Wednesday, 15 June 2011

When two do the same, it is not the same...

When two do the same, it is not the same. As least that is what an old Czech proverb claims and I am sure you will all agree. Stretching my mind to limits in search of some idea of what else to contribute to the Kapoor Khazana besides reviews (at least one more is coming too), I finally landed at one of Kareena´s most famous songs. Or rather - one of the most famous songs that has ever been picturized on this currently most popular Kapoor. It is of course "Yeh Mera Dil" from the successful re-make of Don, where she made a guest appearance, enacting the character originally played by legendary Helen. And though her appearance in the film was brief, it definitely got enough attention thanks to the song. Like probably 99% of people I could not help but compare Kareena´s modern version with the original picturization, and that´s when the proverb used above really proved its meaning.

The melody is the same, the lyrics have not changed, neither has the concept of the scene. the motives driving the girl remain the same as in the original - she is buying time by shaking her booty, hoping that every second police might arrive to capture the evil Don. So what are the differences?

Well, the new version of Yeh Mera Dil is definitely more polished in every aspect. The set is not only more interesting, but actually does justice to Don´s character, not to mention the lighting and everything is very intimate. Kareena is no doubt 100 times more sexy then Helen, and though I don´t think much about either of the ladies look-wise, she does look better too. In fact, the new version of the song somehow makes more sense - because Don actually DOES want to get naughty with the girl (I never understood why Amitabh went with Helen in the first place, as he had no interest in her whatsoever). The main difference however, leaves the new Don down. And that is - Helen could dance. Kareena is a great actress with exceptional screen presence, but dancer - no, never.  I must admit that some of her movements in the song made me smile and even laugh. The choreographer cannot be blamed, since Helen in the original version too had some weird steps, yet she managed to be graceful throughout. But it is fun to watch both versions. Because when two do the same, it does not neccesarily mean one of them is better, but they are bound to be different...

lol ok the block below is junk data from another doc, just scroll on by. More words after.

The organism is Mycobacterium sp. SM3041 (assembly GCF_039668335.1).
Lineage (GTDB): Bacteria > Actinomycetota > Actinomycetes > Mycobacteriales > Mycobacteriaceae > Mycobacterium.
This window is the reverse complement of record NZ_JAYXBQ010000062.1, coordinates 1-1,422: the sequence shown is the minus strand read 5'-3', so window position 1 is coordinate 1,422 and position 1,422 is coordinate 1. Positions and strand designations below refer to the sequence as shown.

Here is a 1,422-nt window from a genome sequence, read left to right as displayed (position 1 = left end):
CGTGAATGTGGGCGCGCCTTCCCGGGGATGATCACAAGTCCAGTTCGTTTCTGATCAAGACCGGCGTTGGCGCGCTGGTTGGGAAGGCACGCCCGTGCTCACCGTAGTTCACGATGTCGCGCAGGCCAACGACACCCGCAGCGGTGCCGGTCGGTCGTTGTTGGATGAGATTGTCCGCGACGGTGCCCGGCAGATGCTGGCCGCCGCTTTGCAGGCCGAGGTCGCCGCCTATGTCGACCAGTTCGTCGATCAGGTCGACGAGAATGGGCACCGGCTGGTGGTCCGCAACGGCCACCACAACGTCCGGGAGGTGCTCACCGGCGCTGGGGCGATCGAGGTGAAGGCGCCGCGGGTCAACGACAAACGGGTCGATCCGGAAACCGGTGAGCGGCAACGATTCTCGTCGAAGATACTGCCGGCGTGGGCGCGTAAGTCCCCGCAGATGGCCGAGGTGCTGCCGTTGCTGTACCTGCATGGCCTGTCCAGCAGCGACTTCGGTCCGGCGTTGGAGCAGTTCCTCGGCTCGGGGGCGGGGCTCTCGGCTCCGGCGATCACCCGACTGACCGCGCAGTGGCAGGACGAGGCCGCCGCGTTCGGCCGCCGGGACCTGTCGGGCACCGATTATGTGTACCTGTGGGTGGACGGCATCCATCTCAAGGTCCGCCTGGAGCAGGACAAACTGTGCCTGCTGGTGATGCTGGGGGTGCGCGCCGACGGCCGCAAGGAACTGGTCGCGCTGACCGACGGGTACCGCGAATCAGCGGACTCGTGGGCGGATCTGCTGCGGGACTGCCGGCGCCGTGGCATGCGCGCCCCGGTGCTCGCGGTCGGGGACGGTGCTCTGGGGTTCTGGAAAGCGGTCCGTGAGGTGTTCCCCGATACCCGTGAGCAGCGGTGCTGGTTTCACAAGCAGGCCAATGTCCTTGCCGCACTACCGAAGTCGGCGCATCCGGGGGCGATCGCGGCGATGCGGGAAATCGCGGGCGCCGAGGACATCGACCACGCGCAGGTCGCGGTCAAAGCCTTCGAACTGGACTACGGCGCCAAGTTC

I am quite aware that this post holds no value whatsoever. Treat it as an idea born out of a lazy moment, not chiseled to perfection or with some impactful point. Yes, I do admit it: the whole writing is just an excuse to post the two vids!

Sunday, 12 June 2011


Directed by: Khalid Mohammed
Starring: Karishma Kapoor, Hrithik Roshan, Jaya Bachchan
Released: 2000
Verdict: destroy every copy – horrible – bad – whatever – flawed but enjoyable - good – great – amazing

The Kapoor Khazana continues! After Rishi´s sweaters the next one of the family who deserves a mention is definitely Karishma Kapoor. After all, she is my favourite of the whole khandaan.

Fiza – what a simple name for film with such a nerve-wrecking story and also for a girl with so much to live through. Once a member of a small Muslim family consisting of her, her mother and younger brother Aman, Fiza has first been faced with the non-sensial cruelty of this world when Aman disappeared during the unrests of Bombay Riots in 1993.

Both mother and daughter left behind have a hard time coping with the painful issue, but where Fiza finds enough strength in her youthful stubborness and occupies herself with studies, her mother refuses to accept the possibility of her son´s death. Every week she goes secretly to a police station to inquire about her son, unaware Fiza knows only too well where she goes. And so Fiza suffers not only for the lost brother, but for her mother as well. Such situation lasts whole six years. 
Once a happy family...
After much crying and shouting Fiza decides she has had enough of uncertainty and living on hopes and starts searching for Aman. But everything fails her – the law, the police, politicians.... bribing, threatening, pleading..... nothing brings any fruit, and only makes Fiza more confused as well as hated. She is slowly becoming a public figure and people, who similarly lost their loved ones, are looking up to her. All in vain. Aman seems to have disappeared from the face of the Earth, and nobody can confirm or deny his death.

But fortunately it is year 1999 – the age of internet has come! And a guy, who has been trying for ages to impress Fiza, googles out (cause it sounds stupid if I write "yahoos out") a photo of a terrorist group operating in the border area. And Fiza recognizes similar features in one of the photos. Refusing any company she sets out to find the person in the picture, and yes, on one night she finally, after six years of complete uncertainty, finds her brother. Very much alive. And very much a terrorist.